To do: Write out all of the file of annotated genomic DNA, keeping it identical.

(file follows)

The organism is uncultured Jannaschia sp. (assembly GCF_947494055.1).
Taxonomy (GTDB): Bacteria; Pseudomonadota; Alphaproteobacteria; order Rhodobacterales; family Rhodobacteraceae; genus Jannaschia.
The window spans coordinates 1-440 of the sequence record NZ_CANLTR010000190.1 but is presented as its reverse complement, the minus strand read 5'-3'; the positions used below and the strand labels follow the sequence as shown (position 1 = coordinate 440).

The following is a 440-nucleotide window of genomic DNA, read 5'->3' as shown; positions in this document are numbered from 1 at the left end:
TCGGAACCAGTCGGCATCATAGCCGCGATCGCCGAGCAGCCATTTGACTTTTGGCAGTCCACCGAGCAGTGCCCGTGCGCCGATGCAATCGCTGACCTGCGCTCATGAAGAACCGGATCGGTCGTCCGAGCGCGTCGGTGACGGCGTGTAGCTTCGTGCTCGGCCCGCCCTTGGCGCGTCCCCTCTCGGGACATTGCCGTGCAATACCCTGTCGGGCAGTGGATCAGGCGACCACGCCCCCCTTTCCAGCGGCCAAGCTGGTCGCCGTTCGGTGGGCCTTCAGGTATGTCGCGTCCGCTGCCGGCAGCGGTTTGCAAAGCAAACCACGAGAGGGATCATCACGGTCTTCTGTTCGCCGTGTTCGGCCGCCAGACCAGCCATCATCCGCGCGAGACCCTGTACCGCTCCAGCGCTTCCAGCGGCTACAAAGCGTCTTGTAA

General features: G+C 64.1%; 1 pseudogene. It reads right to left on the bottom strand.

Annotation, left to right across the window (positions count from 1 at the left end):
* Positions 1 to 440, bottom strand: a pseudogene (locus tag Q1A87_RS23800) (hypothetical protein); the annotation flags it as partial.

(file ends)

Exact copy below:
The organism is uncultured Jannaschia sp. (assembly GCF_947494055.1).
Taxonomy (GTDB): Bacteria; Pseudomonadota; Alphaproteobacteria; order Rhodobacterales; family Rhodobacteraceae; genus Jannaschia.
The window spans coordinates 1-440 of the sequence record NZ_CANLTR010000190.1 but is presented as its reverse complement, the minus strand read 5'-3'; the positions used below and the strand labels follow the sequence as shown (position 1 = coordinate 440).

The following is a 440-nucleotide window of genomic DNA, read 5'->3' as shown; positions in this document are numbered from 1 at the left end:
TCGGAACCAGTCGGCATCATAGCCGCGATCGCCGAGCAGCCATTTGACTTTTGGCAGTCCACCGAGCAGTGCCCGTGCGCCGATGCAATCGCTGACCTGCGCTCATGAAGAACCGGATCGGTCGTCCGAGCGCGTCGGTGACGGCGTGTAGCTTCGTGCTCGGCCCGCCCTTGGCGCGTCCCCTCTCGGGACATTGCCGTGCAATACCCTGTCGGGCAGTGGATCAGGCGACCACGCCCCCCTTTCCAGCGGCCAAGCTGGTCGCCGTTCGGTGGGCCTTCAGGTATGTCGCGTCCGCTGCCGGCAGCGGTTTGCAAAGCAAACCACGAGAGGGATCATCACGGTCTTCTGTTCGCCGTGTTCGGCCGCCAGACCAGCCATCATCCGCGCGAGACCCTGTACCGCTCCAGCGCTTCCAGCGGCTACAAAGCGTCTTGTAA

General features: G+C 64.1%; 1 pseudogene. It reads right to left on the bottom strand.

Annotation, left to right across the window (positions count from 1 at the left end):
* Positions 1 to 440, bottom strand: a pseudogene (locus tag Q1A87_RS23800) (hypothetical protein); the annotation flags it as partial.